A few years ago, a friend who knew I wanted a hobby gave me a bass guitar and told me to figure out how to play it. I’m not the world’s best musician, but I do love music, and I’m a fairly decent singer. But I was afraid to sing in front of him, let alone fumble around with the bass, because he was a musician with decades of experience on his own and playing in bands, and I was afraid I would mess it up and embarrass myself in front of him.

Other things that I’ve wanted to learn or try, I haven’t done, because I doubt whether I would be able to do it right—or, sometimes, at all.

It’s human nature to have some doubts sometimes. But when the doubts interfere with doing things you want to do, things you love or at least love the idea of, it’s time to make some changes in how you think. That’s something I’m working on, and something I’m reasonably certain I can do right.

Relearning What the Child Knew

When I was a child, I believed in magic. Completely and wholeheartedly. I heard voices when no one was around. I had conversations with the wind and with trees. I felt things changing. Sometimes, if I tried hard enough, I felt like I caused change. And I had “imaginary” friends who knew a lot more than I did.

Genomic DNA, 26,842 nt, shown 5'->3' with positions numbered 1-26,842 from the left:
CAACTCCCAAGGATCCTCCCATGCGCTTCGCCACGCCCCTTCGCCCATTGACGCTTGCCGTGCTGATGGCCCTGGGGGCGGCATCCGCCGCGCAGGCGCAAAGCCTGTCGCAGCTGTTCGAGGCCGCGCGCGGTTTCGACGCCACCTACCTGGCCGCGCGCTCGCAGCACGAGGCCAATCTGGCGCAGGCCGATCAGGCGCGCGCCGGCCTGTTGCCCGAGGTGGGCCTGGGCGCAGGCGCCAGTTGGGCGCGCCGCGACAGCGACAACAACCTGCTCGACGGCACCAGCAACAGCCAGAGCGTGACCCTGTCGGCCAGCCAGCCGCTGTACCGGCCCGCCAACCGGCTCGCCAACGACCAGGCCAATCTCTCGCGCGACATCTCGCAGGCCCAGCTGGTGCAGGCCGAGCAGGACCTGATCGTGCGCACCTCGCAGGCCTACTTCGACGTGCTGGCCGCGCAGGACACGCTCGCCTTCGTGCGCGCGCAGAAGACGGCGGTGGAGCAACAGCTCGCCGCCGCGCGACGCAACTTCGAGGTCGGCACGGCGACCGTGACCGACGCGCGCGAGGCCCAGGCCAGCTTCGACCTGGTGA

Of course, growing up with very literal, science-minded parents, I was taught that those things weren’t real. I was also, unfortunately, taught not to say anything about those things to others, or I might get locked up. I didn’t have resources then to find out more about witchcraft, or energy healing, or anything along those lines. Though to give my father credit, a few times he surprised me with books about psychic phenomena and other metaphysical topics. But none of those had anything that rang true for me.

I grew up. I forgot a lot of what I knew and did as a child. My imaginary friends never went away, which I couldn’t understand, but since I didn’t have many friends or people to talk to, I was kind of glad they were there.

When I was about 35, I became friends with someone who taught me about channeling and guides—and I realized my imaginary friends might not be so imaginary after all. He taught me about energy healing, and I remembered the times when I was injured and held my hand over the cut, and felt heat and then the pain went away.

He and I weren’t friends long, but he made a pretty big impact on my life.

About a year and a half ago, I became friends with someone who taught me about witchcraft—and I realized I wasn’t the only one who talked to trees. That the voices I heard as a child might not have been my imagination either.

I’ve realized over the past decade or so that all the things I thought made me weird, and my parents thought meant I was crazy, weren’t exclusive to me. Other people believe the same things. I’ve learned things as an adult that I knew instinctively as a child, and I’ve felt like I was coming back home.

I tried to raise my own children with open-mindedness toward things like magic, energy, and guides. Whether or not they talk to guides or trees or anything like that, I wanted them to know they weren’t the only ones, and there wasn’t anything wrong with them for it. I hope I did okay with that.